UPDATE May 15, 2017: The web-based emulator has been ported/moved. Here is its new home: http://www.dtss.org/dtss/ From the site info blurb: "This web-based emulator has two components: a java-based application that emulates the GE-235 hardware in minute detail, and an asp.net/C# application that generally emulates the DN-30 executive. The two emulators communicate via sockets: one to emulate the Computer Interface Unit (CIU) that linked the DN-30 and GE-235 computers, and another to emulate the Disc Storage Unit (DSU) that was shared between the two computers."
Simulator available for Mac and Windows.
June 2007 Reunion Photos here and here.
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A small group of "friends of DTSS" have started a project to recreate the first DTSS (Phase I), which ran from 1964 to sometime in 1967. This system ran on two computers, a GE-235 to execute programs (such as ones written in BASIC) and a GE DN-30 (Datanet-30) to handle communications (to and from teletypes) and to schedule the execution of programs on the 235. This ingenious two-computer design was created by Tom Kurtz and John Kemeny.
At the DCTS (Phase II) de-commisioning ceremony several of us got together and decided to attempt to recreate the original system. Our plan is to create emulators for each of the two computers, and use them to run the original software. The emulators will need a decent graphical interface so there is a fair amount of ancillary code that needs to be written.
The biggest problem we faced during the first year was to find listings of the original software. Some of us had a listing or two, and a few of us had the original computer manuals, but no one had a listing of BASIC. After about a year of searching, Steve Hobbs determined that George Friend, an ex-GE employee, had a box of old listings in his garage, one of which was Basic.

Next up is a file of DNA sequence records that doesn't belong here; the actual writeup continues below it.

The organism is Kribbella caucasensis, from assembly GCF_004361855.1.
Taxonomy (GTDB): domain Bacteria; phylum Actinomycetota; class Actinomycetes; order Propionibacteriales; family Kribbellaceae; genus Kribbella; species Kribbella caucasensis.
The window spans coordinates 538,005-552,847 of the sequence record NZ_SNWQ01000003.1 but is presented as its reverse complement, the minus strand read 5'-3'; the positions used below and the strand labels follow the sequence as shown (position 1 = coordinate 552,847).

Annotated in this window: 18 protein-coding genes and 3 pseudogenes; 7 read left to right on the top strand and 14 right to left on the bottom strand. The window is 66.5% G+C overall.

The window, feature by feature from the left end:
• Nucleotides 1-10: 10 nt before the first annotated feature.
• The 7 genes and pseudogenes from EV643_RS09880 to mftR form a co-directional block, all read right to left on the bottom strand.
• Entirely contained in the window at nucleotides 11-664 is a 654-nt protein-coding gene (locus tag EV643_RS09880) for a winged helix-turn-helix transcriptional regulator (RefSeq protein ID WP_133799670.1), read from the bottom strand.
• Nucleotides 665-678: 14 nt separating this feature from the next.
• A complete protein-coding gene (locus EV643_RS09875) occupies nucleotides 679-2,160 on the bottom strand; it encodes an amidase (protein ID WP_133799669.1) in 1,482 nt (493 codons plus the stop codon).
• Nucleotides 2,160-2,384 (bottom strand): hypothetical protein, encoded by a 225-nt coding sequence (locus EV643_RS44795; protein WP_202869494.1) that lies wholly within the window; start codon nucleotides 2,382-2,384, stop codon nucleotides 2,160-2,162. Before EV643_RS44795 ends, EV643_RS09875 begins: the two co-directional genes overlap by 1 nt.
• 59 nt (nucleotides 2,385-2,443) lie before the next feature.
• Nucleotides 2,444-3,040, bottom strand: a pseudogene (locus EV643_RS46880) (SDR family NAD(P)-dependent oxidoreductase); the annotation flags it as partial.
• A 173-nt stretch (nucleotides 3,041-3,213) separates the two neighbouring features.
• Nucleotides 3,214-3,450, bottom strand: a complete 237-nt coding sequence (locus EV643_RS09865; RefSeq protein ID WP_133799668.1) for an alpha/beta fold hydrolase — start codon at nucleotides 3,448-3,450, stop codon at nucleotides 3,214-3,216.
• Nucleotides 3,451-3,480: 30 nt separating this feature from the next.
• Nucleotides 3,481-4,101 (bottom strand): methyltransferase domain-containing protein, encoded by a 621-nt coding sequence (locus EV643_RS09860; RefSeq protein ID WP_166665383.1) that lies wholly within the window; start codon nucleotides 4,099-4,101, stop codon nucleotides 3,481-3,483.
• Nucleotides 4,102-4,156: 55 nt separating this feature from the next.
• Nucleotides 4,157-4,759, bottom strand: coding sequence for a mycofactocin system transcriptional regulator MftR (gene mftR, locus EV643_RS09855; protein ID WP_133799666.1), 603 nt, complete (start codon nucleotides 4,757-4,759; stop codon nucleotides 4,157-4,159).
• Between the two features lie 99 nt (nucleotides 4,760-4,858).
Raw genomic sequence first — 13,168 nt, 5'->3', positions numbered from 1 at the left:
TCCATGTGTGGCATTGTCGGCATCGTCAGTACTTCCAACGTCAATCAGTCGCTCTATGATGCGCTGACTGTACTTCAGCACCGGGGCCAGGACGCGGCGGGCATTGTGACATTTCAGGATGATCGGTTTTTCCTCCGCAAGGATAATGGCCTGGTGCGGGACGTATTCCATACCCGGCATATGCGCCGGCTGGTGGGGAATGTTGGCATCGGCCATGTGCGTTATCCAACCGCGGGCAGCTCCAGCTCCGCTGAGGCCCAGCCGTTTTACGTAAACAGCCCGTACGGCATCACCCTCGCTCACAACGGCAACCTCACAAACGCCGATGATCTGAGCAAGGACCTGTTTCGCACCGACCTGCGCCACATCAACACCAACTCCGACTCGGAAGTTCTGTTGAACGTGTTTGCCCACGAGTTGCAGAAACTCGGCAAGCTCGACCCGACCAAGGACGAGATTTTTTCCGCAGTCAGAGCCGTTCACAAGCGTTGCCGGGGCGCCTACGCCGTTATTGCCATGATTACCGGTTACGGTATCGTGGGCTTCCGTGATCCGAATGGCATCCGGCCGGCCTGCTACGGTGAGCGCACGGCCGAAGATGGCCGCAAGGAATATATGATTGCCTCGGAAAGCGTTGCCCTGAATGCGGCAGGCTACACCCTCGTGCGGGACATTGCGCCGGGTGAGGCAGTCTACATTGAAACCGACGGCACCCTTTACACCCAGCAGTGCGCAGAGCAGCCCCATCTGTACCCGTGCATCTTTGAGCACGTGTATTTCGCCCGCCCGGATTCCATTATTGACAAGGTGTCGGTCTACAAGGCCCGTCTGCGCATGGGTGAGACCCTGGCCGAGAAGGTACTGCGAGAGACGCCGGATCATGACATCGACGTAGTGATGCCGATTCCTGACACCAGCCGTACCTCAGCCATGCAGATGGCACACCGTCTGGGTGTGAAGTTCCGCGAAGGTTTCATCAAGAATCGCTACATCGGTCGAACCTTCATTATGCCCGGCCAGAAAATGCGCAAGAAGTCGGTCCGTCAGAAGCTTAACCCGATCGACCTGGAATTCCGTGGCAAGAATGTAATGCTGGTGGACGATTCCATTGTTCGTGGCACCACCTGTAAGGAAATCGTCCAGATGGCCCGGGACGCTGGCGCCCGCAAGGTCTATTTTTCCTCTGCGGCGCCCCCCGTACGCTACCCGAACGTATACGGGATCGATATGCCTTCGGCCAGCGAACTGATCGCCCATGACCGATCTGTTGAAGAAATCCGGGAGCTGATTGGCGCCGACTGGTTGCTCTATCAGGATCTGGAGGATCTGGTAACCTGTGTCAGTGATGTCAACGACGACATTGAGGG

Steve took the listings for the key software components and the manuals, and scanned them on a CD in several formats, including pdf. These scans are available from this web site. (He considered using OCR software, but it didn't work well enough to be practical. How do you tell a fuzzy capital "Oh" from a "Zero"? The result would have had to have been proofread carefully, letter by letter.) The alternative was to transcribe the source code, letter by letter, digit by digit. This has now been done for the four principal software components.
(Tom Kurtz transcribed BASIC and Algol, John McGeachie did the 235 Exec, and Ron Martin the DN-30 Exec.)
- 235 Executive
- DN-30 Executive
The next step was to "assemble" the source code. Tom Kurtz wrote an Assembler (in True BASIC) and Ron Martin did the same for the DN-30 (in Excel.) The assemblers then produced a replica of the original listing, the octal output of which could then be carefully proofread against the octal part of the original listing.
Tom Kurtz then wrote an emulator for the GE-235 hardware, again using True BASIC. This he used to test both the BASIC and Algol systems. He faked the functionality of the DN-30. His simulation accepts only one user at a time.
April 12, 2007: Updated versions of Tom's TrueBASIC DTSS simulation
Downloads: [Windows] | [Macintosh] (Classic only)
The simulation includes Algol as well as BASIC. There is a short manual for BASIC in pdf form. An Algol manual is on the way. (Anyone who has programmed in Pascal will see similarities.)
To slow things down to Model 33 Teletype speed, use the command
(He tried to place characters on the screen, at a rate of 10 per second, but it was just too ugly, at this stage, at least.)